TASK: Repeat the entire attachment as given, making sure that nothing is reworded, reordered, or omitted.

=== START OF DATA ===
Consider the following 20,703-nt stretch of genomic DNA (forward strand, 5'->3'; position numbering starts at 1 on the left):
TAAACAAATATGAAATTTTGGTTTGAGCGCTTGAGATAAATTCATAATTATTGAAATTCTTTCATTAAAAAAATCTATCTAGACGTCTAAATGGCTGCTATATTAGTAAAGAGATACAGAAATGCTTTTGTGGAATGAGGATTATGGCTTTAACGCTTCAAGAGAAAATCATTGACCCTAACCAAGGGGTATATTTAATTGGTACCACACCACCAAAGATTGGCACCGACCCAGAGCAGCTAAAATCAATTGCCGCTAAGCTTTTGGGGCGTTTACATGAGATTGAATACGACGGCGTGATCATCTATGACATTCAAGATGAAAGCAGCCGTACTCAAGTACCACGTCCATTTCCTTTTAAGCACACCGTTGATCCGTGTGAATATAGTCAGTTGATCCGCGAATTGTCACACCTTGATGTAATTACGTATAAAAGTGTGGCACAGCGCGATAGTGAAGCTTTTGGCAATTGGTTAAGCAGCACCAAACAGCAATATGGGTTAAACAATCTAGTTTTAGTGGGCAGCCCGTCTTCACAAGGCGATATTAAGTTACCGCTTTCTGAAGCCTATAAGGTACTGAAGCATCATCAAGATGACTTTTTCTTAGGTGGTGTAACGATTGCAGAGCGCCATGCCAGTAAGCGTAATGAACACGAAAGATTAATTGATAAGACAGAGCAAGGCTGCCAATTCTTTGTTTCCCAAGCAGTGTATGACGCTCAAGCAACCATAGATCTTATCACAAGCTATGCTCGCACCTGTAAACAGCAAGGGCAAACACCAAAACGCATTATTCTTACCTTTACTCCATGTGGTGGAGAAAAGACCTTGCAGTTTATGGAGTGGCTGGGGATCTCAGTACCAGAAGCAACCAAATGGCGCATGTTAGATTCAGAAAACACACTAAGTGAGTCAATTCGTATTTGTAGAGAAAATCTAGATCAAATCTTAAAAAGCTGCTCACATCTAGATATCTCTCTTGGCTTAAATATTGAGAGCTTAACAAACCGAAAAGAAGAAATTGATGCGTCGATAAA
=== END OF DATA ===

Consider the following 20,703-nt stretch of genomic DNA (forward strand, 5'->3'; position numbering starts at 1 on the left):
TAAACAAATATGAAATTTTGGTTTGAGCGCTTGAGATAAATTCATAATTATTGAAATTCTTTCATTAAAAAAATCTATCTAGACGTCTAAATGGCTGCTATATTAGTAAAGAGATACAGAAATGCTTTTGTGGAATGAGGATTATGGCTTTAACGCTTCAAGAGAAAATCATTGACCCTAACCAAGGGGTATATTTAATTGGTACCACACCACCAAAGATTGGCACCGACCCAGAGCAGCTAAAATCAATTGCCGCTAAGCTTTTGGGGCGTTTACATGAGATTGAATACGACGGCGTGATCATCTATGACATTCAAGATGAAAGCAGCCGTACTCAAGTACCACGTCCATTTCCTTTTAAGCACACCGTTGATCCGTGTGAATATAGTCAGTTGATCCGCGAATTGTCACACCTTGATGTAATTACGTATAAAAGTGTGGCACAGCGCGATAGTGAAGCTTTTGGCAATTGGTTAAGCAGCACCAAACAGCAATATGGGTTAAACAATCTAGTTTTAGTGGGCAGCCCGTCTTCACAAGGCGATATTAAGTTACCGCTTTCTGAAGCCTATAAGGTACTGAAGCATCATCAAGATGACTTTTTCTTAGGTGGTGTAACGATTGCAGAGCGCCATGCCAGTAAGCGTAATGAACACGAAAGATTAATTGATAAGACAGAGCAAGGCTGCCAATTCTTTGTTTCCCAAGCAGTGTATGACGCTCAAGCAACCATAGATCTTATCACAAGCTATGCTCGCACCTGTAAACAGCAAGGGCAAACACCAAAACGCATTATTCTTACCTTTACTCCATGTGGTGGAGAAAAGACCTTGCAGTTTATGGAGTGGCTGGGGATCTCAGTACCAGAAGCAACCAAATGGCGCATGTTAGATTCAGAAAACACACTAAGTGAGTCAATTCGTATTTGTAGAGAAAATCTAGATCAAATCTTAAAAAGCTGCTCACATCTAGATATCTCTCTTGGCTTAAATATTGAGAGCTTAACAAACCGAAAAGAAGAAATTGATGCGTCGATAAA